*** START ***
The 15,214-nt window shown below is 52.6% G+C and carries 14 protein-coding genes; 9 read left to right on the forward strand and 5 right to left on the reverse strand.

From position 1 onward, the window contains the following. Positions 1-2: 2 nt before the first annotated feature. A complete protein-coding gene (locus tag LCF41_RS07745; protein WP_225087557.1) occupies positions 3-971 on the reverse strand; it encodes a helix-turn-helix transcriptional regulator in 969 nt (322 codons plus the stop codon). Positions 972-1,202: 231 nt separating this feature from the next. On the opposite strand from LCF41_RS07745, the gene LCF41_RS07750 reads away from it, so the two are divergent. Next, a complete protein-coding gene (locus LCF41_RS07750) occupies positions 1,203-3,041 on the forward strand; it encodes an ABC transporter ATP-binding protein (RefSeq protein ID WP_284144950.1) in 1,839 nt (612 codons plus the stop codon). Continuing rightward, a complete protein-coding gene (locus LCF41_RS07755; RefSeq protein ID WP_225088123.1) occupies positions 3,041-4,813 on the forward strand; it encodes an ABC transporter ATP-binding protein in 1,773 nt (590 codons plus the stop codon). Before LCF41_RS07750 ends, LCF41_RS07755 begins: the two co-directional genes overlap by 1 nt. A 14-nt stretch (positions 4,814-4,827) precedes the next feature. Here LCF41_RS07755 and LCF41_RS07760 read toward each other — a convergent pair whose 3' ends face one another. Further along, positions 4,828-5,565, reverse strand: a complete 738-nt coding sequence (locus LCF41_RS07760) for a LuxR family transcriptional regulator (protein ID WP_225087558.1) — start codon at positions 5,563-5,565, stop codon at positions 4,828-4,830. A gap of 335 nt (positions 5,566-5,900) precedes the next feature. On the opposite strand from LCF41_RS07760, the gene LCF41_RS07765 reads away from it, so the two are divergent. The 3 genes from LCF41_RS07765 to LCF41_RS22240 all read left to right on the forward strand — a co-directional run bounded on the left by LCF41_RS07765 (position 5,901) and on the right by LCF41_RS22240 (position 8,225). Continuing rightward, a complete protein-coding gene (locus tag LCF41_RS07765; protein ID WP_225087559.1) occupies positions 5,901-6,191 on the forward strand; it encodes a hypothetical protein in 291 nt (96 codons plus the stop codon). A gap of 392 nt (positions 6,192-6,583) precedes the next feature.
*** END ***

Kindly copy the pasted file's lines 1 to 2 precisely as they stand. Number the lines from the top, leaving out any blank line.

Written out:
The 15,214-nt window shown below is 52.6% G+C and carries 14 protein-coding genes; 9 read left to right on the forward strand and 5 right to left on the reverse strand.

From position 1 onward, the window contains the following. Positions 1-2: 2 nt before the first annotated feature. A complete protein-coding gene (locus tag LCF41_RS07745; protein WP_225087557.1) occupies positions 3-971 on the reverse strand; it encodes a helix-turn-helix transcriptional regulator in 969 nt (322 codons plus the stop codon). Positions 972-1,202: 231 nt separating this feature from the next. On the opposite strand from LCF41_RS07745, the gene LCF41_RS07750 reads away from it, so the two are divergent. Next, a complete protein-coding gene (locus LCF41_RS07750) occupies positions 1,203-3,041 on the forward strand; it encodes an ABC transporter ATP-binding protein (RefSeq protein ID WP_284144950.1) in 1,839 nt (612 codons plus the stop codon). Continuing rightward, a complete protein-coding gene (locus LCF41_RS07755; RefSeq protein ID WP_225088123.1) occupies positions 3,041-4,813 on the forward strand; it encodes an ABC transporter ATP-binding protein in 1,773 nt (590 codons plus the stop codon). Before LCF41_RS07750 ends, LCF41_RS07755 begins: the two co-directional genes overlap by 1 nt. A 14-nt stretch (positions 4,814-4,827) precedes the next feature. Here LCF41_RS07755 and LCF41_RS07760 read toward each other — a convergent pair whose 3' ends face one another. Further along, positions 4,828-5,565, reverse strand: a complete 738-nt coding sequence (locus LCF41_RS07760) for a LuxR family transcriptional regulator (protein ID WP_225087558.1) — start codon at positions 5,563-5,565, stop codon at positions 4,828-4,830. A gap of 335 nt (positions 5,566-5,900) precedes the next feature. On the opposite strand from LCF41_RS07760, the gene LCF41_RS07765 reads away from it, so the two are divergent. The 3 genes from LCF41_RS07765 to LCF41_RS22240 all read left to right on the forward strand — a co-directional run bounded on the left by LCF41_RS07765 (position 5,901) and on the right by LCF41_RS22240 (position 8,225). Continuing rightward, a complete protein-coding gene (locus tag LCF41_RS07765; protein ID WP_225087559.1) occupies positions 5,901-6,191 on the forward strand; it encodes a hypothetical protein in 291 nt (96 codons plus the stop codon). A gap of 392 nt (positions 6,192-6,583) precedes the next feature.